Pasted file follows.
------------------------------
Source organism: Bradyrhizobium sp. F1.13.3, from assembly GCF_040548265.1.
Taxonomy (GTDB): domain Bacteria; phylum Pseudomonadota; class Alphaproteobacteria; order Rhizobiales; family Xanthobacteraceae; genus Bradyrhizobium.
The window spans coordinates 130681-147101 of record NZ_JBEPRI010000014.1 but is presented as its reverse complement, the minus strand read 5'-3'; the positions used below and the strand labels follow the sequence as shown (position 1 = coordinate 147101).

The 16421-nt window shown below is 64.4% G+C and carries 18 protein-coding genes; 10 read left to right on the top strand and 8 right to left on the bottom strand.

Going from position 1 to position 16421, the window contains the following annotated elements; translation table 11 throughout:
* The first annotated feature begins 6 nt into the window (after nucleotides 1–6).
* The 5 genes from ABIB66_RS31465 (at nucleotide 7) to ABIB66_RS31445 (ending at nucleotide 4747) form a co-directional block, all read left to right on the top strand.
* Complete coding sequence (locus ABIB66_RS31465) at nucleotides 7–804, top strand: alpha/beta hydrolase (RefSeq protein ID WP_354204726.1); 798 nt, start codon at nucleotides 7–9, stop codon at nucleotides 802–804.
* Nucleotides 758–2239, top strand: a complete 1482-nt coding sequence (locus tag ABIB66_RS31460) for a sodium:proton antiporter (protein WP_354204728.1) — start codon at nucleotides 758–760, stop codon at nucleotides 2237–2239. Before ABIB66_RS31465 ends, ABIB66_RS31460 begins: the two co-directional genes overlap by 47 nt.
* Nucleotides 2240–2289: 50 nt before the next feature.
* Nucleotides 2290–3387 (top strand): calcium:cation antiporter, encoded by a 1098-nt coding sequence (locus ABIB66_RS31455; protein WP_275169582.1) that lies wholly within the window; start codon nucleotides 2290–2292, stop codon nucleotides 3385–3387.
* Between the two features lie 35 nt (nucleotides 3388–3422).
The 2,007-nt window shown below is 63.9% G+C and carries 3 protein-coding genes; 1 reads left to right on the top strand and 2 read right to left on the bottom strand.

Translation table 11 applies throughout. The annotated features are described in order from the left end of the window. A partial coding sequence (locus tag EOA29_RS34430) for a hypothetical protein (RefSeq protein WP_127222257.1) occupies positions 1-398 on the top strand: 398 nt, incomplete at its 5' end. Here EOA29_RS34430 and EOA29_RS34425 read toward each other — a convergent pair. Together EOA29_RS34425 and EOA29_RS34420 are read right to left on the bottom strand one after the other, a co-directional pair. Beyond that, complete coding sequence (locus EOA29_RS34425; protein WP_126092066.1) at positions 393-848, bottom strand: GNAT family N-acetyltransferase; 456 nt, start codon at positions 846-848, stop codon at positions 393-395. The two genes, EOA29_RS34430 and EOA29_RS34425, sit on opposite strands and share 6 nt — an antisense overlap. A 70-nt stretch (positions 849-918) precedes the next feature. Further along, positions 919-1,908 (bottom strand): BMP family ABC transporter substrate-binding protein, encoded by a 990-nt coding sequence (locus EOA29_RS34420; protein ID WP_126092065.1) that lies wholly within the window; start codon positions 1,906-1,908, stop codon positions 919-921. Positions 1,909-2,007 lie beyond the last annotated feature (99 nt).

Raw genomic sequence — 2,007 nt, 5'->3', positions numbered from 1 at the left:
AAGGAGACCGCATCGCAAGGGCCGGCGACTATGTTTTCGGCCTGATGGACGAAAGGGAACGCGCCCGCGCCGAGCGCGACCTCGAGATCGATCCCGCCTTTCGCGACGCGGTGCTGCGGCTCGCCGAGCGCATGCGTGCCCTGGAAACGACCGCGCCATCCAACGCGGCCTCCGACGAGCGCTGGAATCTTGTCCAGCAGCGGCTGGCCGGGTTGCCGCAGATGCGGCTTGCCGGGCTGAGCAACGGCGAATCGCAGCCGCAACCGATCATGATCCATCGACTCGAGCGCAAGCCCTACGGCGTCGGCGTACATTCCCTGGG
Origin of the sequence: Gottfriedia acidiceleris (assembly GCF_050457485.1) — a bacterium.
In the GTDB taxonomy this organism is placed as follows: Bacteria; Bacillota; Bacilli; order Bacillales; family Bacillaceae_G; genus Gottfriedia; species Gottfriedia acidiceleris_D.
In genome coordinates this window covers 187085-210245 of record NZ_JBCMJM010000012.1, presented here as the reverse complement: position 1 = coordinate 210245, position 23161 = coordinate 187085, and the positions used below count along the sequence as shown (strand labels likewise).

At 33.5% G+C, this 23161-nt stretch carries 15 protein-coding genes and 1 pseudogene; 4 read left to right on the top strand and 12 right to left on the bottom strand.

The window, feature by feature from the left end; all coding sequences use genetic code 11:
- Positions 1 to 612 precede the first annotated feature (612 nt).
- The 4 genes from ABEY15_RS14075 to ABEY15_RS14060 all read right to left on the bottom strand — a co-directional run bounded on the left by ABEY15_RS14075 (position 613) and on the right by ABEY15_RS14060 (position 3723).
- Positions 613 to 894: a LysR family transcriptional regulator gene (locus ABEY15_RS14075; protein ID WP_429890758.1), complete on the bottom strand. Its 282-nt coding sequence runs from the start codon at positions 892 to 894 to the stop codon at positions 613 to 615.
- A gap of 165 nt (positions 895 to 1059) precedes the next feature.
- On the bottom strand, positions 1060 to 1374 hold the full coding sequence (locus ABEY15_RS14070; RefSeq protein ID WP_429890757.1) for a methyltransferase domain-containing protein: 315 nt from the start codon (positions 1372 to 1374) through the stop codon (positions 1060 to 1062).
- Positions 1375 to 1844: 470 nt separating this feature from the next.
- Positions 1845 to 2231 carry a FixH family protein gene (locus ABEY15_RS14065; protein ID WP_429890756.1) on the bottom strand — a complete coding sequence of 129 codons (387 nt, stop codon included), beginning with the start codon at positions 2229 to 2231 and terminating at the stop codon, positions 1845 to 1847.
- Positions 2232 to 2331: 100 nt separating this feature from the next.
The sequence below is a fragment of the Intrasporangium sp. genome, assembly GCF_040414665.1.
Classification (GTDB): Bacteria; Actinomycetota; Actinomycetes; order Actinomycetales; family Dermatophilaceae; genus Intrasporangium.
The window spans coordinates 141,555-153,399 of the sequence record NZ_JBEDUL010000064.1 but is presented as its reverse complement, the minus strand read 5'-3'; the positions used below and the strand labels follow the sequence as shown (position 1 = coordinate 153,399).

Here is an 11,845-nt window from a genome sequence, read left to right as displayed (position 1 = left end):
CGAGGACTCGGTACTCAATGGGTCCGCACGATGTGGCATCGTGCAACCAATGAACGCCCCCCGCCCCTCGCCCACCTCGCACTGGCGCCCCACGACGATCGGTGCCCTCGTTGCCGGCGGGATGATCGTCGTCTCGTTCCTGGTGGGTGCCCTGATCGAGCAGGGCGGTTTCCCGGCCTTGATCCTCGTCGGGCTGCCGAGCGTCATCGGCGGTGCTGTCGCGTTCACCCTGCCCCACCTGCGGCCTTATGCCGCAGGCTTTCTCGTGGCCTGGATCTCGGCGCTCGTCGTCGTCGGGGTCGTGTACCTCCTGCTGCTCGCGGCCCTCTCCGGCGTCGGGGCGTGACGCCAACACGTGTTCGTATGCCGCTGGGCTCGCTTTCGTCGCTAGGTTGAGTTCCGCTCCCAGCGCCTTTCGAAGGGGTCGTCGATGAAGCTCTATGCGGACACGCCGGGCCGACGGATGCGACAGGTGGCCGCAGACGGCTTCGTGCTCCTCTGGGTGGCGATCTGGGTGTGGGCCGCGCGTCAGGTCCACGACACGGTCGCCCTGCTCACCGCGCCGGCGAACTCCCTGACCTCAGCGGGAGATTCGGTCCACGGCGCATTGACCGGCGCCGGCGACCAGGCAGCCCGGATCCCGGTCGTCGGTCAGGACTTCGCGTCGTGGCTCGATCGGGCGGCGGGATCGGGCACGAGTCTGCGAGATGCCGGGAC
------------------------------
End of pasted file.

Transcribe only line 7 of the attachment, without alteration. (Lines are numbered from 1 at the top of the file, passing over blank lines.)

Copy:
* The 5 genes from ABIB66_RS31465 (at nucleotide 7) to ABIB66_RS31445 (ending at nucleotide 4747) form a co-directional block, all read left to right on the top strand.